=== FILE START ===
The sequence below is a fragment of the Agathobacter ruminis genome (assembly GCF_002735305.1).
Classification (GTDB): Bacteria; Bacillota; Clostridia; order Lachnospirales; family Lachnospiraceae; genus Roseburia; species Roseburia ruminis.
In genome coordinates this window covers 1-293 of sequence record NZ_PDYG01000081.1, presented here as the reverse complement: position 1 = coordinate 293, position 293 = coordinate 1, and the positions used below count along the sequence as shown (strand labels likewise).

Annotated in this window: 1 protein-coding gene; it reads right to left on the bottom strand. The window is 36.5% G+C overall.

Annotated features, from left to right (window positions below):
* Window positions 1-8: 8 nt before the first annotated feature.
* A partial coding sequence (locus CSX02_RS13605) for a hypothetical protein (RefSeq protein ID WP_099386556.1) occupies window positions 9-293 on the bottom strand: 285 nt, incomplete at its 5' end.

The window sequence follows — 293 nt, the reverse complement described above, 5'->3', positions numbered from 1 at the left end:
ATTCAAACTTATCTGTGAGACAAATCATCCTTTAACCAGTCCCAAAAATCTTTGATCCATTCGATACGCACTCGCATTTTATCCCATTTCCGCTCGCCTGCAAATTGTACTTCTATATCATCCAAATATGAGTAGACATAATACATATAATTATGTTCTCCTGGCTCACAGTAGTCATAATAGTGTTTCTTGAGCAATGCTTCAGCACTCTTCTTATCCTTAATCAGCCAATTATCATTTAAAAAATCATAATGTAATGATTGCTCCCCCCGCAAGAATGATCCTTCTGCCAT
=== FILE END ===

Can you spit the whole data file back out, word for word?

The sequence below is a fragment of the Agathobacter ruminis genome (assembly GCF_002735305.1).
Classification (GTDB): Bacteria; Bacillota; Clostridia; order Lachnospirales; family Lachnospiraceae; genus Roseburia; species Roseburia ruminis.
In genome coordinates this window covers 1-293 of sequence record NZ_PDYG01000081.1, presented here as the reverse complement: position 1 = coordinate 293, position 293 = coordinate 1, and the positions used below count along the sequence as shown (strand labels likewise).

Annotated in this window: 1 protein-coding gene; it reads right to left on the bottom strand. The window is 36.5% G+C overall.

Annotated features, from left to right (window positions below):
* Window positions 1-8: 8 nt before the first annotated feature.
* A partial coding sequence (locus CSX02_RS13605) for a hypothetical protein (RefSeq protein ID WP_099386556.1) occupies window positions 9-293 on the bottom strand: 285 nt, incomplete at its 5' end.

The window sequence follows — 293 nt, the reverse complement described above, 5'->3', positions numbered from 1 at the left end:
ATTCAAACTTATCTGTGAGACAAATCATCCTTTAACCAGTCCCAAAAATCTTTGATCCATTCGATACGCACTCGCATTTTATCCCATTTCCGCTCGCCTGCAAATTGTACTTCTATATCATCCAAATATGAGTAGACATAATACATATAATTATGTTCTCCTGGCTCACAGTAGTCATAATAGTGTTTCTTGAGCAATGCTTCAGCACTCTTCTTATCCTTAATCAGCCAATTATCATTTAAAAAATCATAATGTAATGATTGCTCCCCCCGCAAGAATGATCCTTCTGCCAT